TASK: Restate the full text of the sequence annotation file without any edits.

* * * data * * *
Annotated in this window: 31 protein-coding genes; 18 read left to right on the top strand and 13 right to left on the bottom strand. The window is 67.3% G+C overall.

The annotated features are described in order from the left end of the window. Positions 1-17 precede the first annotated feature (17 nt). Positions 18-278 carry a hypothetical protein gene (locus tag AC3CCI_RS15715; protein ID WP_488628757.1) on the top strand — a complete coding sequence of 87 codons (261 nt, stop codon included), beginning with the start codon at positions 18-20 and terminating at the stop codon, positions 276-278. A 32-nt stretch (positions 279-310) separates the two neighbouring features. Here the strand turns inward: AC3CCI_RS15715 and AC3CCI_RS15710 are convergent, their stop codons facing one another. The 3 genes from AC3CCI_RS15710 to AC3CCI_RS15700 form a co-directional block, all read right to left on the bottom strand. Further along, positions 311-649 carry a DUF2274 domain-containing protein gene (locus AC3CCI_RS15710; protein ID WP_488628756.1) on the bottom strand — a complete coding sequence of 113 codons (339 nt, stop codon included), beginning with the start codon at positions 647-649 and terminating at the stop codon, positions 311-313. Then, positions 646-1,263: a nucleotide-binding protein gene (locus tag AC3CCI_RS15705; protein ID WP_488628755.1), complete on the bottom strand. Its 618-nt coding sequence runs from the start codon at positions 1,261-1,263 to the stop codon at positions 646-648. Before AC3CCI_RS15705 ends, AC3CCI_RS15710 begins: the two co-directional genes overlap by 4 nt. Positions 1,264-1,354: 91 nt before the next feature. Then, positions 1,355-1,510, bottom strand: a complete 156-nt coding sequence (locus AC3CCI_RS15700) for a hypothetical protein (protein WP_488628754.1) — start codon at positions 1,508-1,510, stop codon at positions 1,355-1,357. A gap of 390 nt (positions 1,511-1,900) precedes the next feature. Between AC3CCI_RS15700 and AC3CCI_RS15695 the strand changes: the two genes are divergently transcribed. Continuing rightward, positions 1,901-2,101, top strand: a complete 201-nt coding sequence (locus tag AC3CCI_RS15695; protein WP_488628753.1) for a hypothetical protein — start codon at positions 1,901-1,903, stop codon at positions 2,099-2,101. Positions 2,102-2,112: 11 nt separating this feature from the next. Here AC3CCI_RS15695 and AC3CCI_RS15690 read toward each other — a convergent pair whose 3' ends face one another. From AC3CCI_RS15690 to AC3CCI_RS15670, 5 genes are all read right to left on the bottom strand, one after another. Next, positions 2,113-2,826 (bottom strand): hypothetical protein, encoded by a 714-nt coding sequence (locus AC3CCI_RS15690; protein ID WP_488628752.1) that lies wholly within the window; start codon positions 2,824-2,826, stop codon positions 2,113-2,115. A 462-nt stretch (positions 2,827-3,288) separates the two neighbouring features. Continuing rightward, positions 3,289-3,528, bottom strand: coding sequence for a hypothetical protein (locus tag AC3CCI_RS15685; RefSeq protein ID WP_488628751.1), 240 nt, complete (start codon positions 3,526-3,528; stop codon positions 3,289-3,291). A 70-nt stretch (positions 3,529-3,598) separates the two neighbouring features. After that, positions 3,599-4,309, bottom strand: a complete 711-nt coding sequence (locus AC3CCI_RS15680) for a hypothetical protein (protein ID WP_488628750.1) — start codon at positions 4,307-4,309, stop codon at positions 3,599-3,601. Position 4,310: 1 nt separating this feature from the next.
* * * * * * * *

Annotated in this window: 31 protein-coding genes; 18 read left to right on the top strand and 13 right to left on the bottom strand. The window is 67.3% G+C overall.

The annotated features are described in order from the left end of the window. Positions 1-17 precede the first annotated feature (17 nt). Positions 18-278 carry a hypothetical protein gene (locus tag AC3CCI_RS15715; protein ID WP_488628757.1) on the top strand — a complete coding sequence of 87 codons (261 nt, stop codon included), beginning with the start codon at positions 18-20 and terminating at the stop codon, positions 276-278. A 32-nt stretch (positions 279-310) separates the two neighbouring features. Here the strand turns inward: AC3CCI_RS15715 and AC3CCI_RS15710 are convergent, their stop codons facing one another. The 3 genes from AC3CCI_RS15710 to AC3CCI_RS15700 form a co-directional block, all read right to left on the bottom strand. Further along, positions 311-649 carry a DUF2274 domain-containing protein gene (locus AC3CCI_RS15710; protein ID WP_488628756.1) on the bottom strand — a complete coding sequence of 113 codons (339 nt, stop codon included), beginning with the start codon at positions 647-649 and terminating at the stop codon, positions 311-313. Then, positions 646-1,263: a nucleotide-binding protein gene (locus tag AC3CCI_RS15705; protein ID WP_488628755.1), complete on the bottom strand. Its 618-nt coding sequence runs from the start codon at positions 1,261-1,263 to the stop codon at positions 646-648. Before AC3CCI_RS15705 ends, AC3CCI_RS15710 begins: the two co-directional genes overlap by 4 nt. Positions 1,264-1,354: 91 nt before the next feature. Then, positions 1,355-1,510, bottom strand: a complete 156-nt coding sequence (locus AC3CCI_RS15700) for a hypothetical protein (protein WP_488628754.1) — start codon at positions 1,508-1,510, stop codon at positions 1,355-1,357. A gap of 390 nt (positions 1,511-1,900) precedes the next feature. Between AC3CCI_RS15700 and AC3CCI_RS15695 the strand changes: the two genes are divergently transcribed. Continuing rightward, positions 1,901-2,101, top strand: a complete 201-nt coding sequence (locus tag AC3CCI_RS15695; protein WP_488628753.1) for a hypothetical protein — start codon at positions 1,901-1,903, stop codon at positions 2,099-2,101. Positions 2,102-2,112: 11 nt separating this feature from the next. Here AC3CCI_RS15695 and AC3CCI_RS15690 read toward each other — a convergent pair whose 3' ends face one another. From AC3CCI_RS15690 to AC3CCI_RS15670, 5 genes are all read right to left on the bottom strand, one after another. Next, positions 2,113-2,826 (bottom strand): hypothetical protein, encoded by a 714-nt coding sequence (locus AC3CCI_RS15690; protein ID WP_488628752.1) that lies wholly within the window; start codon positions 2,824-2,826, stop codon positions 2,113-2,115. A 462-nt stretch (positions 2,827-3,288) separates the two neighbouring features. Continuing rightward, positions 3,289-3,528, bottom strand: coding sequence for a hypothetical protein (locus tag AC3CCI_RS15685; RefSeq protein ID WP_488628751.1), 240 nt, complete (start codon positions 3,526-3,528; stop codon positions 3,289-3,291). A 70-nt stretch (positions 3,529-3,598) separates the two neighbouring features. After that, positions 3,599-4,309, bottom strand: a complete 711-nt coding sequence (locus AC3CCI_RS15680) for a hypothetical protein (protein ID WP_488628750.1) — start codon at positions 4,307-4,309, stop codon at positions 3,599-3,601. Position 4,310: 1 nt separating this feature from the next.